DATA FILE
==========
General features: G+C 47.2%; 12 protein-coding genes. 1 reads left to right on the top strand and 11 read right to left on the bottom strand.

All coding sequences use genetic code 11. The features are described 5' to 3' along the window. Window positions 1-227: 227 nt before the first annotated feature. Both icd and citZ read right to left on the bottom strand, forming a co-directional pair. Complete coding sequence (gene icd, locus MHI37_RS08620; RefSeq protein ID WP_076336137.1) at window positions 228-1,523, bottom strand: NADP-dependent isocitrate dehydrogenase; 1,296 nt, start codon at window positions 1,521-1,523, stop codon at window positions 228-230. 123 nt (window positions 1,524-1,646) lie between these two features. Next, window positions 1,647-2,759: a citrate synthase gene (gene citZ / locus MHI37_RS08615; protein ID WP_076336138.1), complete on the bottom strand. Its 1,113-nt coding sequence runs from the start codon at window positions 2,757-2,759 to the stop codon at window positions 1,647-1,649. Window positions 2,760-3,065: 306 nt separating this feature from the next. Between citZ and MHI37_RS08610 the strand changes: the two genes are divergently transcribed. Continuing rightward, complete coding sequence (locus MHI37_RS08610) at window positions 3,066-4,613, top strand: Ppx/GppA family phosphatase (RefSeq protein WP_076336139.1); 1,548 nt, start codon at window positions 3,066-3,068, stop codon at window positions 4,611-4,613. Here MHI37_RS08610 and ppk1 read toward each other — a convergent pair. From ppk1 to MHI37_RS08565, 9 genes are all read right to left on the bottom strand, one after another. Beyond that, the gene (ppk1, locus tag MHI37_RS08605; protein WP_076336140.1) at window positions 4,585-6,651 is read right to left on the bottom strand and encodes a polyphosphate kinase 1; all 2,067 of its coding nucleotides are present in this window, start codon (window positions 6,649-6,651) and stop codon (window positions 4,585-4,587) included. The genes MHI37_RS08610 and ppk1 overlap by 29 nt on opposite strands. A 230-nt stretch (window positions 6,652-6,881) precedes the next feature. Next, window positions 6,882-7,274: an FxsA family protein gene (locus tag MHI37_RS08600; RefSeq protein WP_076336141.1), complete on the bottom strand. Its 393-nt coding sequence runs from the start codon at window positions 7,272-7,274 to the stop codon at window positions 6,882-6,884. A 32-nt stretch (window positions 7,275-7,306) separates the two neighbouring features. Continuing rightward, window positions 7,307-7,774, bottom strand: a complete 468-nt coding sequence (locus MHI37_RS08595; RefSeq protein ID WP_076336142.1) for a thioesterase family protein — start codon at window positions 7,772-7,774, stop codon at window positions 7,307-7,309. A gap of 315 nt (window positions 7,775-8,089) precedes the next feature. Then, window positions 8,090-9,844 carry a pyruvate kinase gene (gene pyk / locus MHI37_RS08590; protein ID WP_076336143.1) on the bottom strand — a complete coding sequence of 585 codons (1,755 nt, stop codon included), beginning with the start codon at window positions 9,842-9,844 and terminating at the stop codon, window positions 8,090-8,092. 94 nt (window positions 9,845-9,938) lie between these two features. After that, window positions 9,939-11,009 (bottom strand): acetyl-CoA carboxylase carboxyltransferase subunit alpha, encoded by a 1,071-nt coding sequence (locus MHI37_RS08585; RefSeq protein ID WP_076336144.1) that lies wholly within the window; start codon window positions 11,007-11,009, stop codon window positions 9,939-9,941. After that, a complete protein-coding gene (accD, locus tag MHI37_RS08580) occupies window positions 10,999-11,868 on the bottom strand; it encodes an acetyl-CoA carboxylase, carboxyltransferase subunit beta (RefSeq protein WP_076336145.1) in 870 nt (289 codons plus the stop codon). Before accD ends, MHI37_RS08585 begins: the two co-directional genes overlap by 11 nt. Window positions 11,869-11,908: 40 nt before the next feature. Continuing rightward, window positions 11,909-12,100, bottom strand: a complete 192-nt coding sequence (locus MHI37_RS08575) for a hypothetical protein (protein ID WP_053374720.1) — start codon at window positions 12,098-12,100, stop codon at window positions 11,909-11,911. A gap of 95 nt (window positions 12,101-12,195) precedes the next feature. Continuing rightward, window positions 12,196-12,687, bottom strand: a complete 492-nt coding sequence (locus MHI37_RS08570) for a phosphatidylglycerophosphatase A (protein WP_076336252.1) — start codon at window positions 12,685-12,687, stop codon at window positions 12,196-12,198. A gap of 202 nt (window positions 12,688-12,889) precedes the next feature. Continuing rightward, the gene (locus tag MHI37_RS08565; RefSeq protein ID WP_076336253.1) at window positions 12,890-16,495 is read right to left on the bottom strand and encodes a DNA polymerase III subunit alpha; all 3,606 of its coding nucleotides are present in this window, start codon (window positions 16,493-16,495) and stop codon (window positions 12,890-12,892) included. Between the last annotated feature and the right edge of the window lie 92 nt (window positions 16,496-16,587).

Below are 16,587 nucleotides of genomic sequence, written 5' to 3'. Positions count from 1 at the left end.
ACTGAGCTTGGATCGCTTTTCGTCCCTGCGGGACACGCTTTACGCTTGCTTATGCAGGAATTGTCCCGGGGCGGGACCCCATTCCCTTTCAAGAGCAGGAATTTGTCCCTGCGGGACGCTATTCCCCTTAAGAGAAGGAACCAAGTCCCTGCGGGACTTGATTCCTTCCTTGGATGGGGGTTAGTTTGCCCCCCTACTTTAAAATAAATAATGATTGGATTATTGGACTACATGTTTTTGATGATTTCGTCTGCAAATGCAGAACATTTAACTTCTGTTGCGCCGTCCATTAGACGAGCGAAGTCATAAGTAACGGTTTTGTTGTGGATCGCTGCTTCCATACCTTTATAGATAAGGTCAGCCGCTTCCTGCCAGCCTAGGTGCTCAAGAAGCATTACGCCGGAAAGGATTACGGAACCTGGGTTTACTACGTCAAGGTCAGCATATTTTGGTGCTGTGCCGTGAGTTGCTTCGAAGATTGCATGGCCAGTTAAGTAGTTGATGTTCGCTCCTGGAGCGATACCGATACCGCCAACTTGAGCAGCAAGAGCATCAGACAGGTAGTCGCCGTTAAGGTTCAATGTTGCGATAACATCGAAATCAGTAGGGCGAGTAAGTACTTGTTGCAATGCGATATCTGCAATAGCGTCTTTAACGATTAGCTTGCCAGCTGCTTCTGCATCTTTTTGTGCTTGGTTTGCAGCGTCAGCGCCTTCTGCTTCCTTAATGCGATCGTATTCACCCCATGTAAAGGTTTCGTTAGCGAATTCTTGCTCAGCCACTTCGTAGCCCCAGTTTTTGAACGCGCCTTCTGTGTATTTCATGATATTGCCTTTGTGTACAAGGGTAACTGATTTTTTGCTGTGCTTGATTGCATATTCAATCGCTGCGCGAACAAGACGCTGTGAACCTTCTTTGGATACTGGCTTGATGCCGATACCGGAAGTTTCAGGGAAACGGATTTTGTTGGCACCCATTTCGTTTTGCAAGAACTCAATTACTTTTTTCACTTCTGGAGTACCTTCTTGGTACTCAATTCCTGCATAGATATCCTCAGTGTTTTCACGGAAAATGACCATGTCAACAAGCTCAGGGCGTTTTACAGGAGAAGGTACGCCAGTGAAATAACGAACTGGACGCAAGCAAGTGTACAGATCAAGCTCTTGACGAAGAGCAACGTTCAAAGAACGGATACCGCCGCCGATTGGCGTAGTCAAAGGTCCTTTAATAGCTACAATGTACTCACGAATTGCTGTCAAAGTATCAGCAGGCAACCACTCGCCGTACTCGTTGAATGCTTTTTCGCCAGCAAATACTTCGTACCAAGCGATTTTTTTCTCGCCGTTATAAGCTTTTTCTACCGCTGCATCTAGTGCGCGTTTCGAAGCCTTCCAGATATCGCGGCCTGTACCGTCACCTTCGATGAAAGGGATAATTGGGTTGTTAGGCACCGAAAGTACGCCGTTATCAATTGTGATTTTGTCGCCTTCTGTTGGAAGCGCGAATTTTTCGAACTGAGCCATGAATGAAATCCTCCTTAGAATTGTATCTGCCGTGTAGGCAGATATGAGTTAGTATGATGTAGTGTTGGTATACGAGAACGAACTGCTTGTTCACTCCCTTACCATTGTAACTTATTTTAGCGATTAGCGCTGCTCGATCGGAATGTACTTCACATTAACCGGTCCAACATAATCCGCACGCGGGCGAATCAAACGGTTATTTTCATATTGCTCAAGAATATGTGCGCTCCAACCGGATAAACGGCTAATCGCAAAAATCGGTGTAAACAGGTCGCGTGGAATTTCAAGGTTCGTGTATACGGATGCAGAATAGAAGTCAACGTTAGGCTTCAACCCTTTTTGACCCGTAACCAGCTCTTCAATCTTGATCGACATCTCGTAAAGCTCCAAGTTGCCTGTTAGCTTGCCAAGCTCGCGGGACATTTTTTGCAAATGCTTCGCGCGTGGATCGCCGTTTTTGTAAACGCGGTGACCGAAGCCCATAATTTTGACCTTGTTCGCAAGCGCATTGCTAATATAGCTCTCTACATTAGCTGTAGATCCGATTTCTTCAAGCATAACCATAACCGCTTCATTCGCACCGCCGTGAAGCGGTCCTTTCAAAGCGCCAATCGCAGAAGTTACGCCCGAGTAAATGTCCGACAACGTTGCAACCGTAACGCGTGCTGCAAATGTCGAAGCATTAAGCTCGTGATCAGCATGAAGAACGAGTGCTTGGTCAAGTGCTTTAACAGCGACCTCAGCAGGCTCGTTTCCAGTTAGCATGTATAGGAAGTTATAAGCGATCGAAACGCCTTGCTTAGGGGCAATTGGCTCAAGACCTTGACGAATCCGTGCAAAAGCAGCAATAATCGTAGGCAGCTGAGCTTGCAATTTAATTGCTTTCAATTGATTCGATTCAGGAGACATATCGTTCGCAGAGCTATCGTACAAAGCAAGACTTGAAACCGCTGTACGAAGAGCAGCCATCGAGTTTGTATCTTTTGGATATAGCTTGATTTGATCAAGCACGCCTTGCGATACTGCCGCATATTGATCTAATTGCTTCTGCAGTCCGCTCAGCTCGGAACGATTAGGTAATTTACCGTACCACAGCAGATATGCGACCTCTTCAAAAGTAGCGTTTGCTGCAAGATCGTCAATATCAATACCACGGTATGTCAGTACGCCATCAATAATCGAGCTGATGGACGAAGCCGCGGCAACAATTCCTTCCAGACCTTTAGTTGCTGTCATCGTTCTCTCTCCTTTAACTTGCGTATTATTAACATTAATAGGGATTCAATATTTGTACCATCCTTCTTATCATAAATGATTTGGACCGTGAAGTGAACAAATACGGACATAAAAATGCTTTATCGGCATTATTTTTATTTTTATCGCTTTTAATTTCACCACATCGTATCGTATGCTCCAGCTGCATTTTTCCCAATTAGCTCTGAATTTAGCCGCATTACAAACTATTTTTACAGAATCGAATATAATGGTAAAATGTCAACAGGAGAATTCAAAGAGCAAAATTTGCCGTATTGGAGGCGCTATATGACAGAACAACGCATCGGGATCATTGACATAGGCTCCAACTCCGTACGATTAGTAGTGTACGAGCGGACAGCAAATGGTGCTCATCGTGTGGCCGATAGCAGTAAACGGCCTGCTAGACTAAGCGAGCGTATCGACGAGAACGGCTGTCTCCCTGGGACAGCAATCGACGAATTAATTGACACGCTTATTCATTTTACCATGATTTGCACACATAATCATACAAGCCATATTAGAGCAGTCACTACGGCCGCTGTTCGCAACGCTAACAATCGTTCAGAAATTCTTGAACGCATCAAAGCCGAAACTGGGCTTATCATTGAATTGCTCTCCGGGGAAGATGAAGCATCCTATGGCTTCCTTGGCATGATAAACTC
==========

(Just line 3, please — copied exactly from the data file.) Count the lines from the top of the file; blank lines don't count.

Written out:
Below are 16,587 nucleotides of genomic sequence, written 5' to 3'. Positions count from 1 at the left end.